How much do you know about nuclear weapons? Take our quiz.

AP Photo/Biswaranjan Rout, Defence Research & Development Organization
India test-fires a Dhanush missile in the Bay of Bengal near Chandipur coast, about 125 miles from Bhubaneswar on Friday, Oct. 5, 2012. India said the test of the indigenously developed nuclear-capable, short-range ballistic missile was a success. The missile has a strike range of nearly 220 miles and can carry a 1,100 pound conventional or nuclear warhead.

The nuclear arms race that began during World War II, then escalated throughout the cold war, has left more than 17,000 nuclear warheads scattered around the world, according to the Federation of American Scientists.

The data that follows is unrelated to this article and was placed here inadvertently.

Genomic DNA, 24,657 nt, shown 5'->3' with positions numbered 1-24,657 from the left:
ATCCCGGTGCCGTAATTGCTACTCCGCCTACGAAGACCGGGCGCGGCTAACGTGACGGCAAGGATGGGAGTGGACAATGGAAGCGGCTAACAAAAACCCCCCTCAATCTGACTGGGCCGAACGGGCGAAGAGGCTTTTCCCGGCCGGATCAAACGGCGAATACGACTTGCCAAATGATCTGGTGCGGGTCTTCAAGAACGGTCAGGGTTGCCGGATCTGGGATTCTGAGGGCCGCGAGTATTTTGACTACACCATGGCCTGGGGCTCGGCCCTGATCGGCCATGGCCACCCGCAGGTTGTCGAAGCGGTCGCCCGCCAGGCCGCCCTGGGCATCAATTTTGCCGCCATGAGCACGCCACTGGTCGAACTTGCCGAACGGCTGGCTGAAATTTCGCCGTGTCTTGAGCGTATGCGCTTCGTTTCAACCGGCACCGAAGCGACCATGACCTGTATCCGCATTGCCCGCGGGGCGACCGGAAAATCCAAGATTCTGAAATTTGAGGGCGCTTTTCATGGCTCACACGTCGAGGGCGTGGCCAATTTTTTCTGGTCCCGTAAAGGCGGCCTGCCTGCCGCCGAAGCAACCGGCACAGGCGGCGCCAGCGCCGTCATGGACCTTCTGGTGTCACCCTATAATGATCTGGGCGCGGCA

Nine countries have such weapons, and multiple treaties have sought to curb their proliferation and regulate their storage. But, while some countries have dismantled or disposed of their weapons, others are thought to be building them, or at least trying to acquire the ability to do so.

How much do you know about the science, history, and politics behind nuclear weapons?

1. To begin with, why are the weapons called "nuclear"?

Nuclear energy plants provide the huge energy input needed for their manufacture.

The process of nuclear fission, which drives them, was first observed inside the nucleus of a living yeast cell.

Their explosive energy is released when the nucleus of an atom is split apart.

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